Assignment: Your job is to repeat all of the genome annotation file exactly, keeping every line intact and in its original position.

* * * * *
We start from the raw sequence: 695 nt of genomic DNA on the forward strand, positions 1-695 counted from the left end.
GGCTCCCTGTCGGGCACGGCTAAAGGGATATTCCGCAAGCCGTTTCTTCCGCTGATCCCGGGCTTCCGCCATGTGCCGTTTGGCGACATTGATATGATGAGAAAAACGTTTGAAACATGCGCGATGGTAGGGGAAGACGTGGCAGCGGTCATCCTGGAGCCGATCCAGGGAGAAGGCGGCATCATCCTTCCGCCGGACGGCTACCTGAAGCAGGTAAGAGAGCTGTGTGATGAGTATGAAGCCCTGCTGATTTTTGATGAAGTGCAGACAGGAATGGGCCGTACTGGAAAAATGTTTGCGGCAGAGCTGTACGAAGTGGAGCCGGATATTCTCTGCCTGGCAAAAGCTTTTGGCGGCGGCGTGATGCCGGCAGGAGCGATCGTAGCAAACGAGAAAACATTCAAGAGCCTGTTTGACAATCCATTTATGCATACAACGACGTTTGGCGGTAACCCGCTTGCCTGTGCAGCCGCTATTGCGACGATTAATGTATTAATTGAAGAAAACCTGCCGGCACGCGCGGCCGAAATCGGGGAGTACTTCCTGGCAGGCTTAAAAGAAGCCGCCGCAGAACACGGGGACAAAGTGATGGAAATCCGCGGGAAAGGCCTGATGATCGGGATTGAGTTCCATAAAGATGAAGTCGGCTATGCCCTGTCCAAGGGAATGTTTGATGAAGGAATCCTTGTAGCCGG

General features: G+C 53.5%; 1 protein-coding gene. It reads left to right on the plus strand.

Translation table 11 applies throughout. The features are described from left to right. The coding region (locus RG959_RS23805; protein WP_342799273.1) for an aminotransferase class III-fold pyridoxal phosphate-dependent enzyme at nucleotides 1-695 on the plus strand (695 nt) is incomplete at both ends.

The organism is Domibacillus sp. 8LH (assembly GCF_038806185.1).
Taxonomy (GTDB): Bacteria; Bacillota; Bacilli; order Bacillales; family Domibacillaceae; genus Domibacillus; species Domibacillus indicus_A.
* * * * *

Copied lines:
We start from the raw sequence: 695 nt of genomic DNA on the forward strand, positions 1-695 counted from the left end.
GGCTCCCTGTCGGGCACGGCTAAAGGGATATTCCGCAAGCCGTTTCTTCCGCTGATCCCGGGCTTCCGCCATGTGCCGTTTGGCGACATTGATATGATGAGAAAAACGTTTGAAACATGCGCGATGGTAGGGGAAGACGTGGCAGCGGTCATCCTGGAGCCGATCCAGGGAGAAGGCGGCATCATCCTTCCGCCGGACGGCTACCTGAAGCAGGTAAGAGAGCTGTGTGATGAGTATGAAGCCCTGCTGATTTTTGATGAAGTGCAGACAGGAATGGGCCGTACTGGAAAAATGTTTGCGGCAGAGCTGTACGAAGTGGAGCCGGATATTCTCTGCCTGGCAAAAGCTTTTGGCGGCGGCGTGATGCCGGCAGGAGCGATCGTAGCAAACGAGAAAACATTCAAGAGCCTGTTTGACAATCCATTTATGCATACAACGACGTTTGGCGGTAACCCGCTTGCCTGTGCAGCCGCTATTGCGACGATTAATGTATTAATTGAAGAAAACCTGCCGGCACGCGCGGCCGAAATCGGGGAGTACTTCCTGGCAGGCTTAAAAGAAGCCGCCGCAGAACACGGGGACAAAGTGATGGAAATCCGCGGGAAAGGCCTGATGATCGGGATTGAGTTCCATAAAGATGAAGTCGGCTATGCCCTGTCCAAGGGAATGTTTGATGAAGGAATCCTTGTAGCCGG

General features: G+C 53.5%; 1 protein-coding gene. It reads left to right on the plus strand.

Translation table 11 applies throughout. The features are described from left to right. The coding region (locus RG959_RS23805; protein WP_342799273.1) for an aminotransferase class III-fold pyridoxal phosphate-dependent enzyme at nucleotides 1-695 on the plus strand (695 nt) is incomplete at both ends.

The organism is Domibacillus sp. 8LH (assembly GCF_038806185.1).
Taxonomy (GTDB): Bacteria; Bacillota; Bacilli; order Bacillales; family Domibacillaceae; genus Domibacillus; species Domibacillus indicus_A.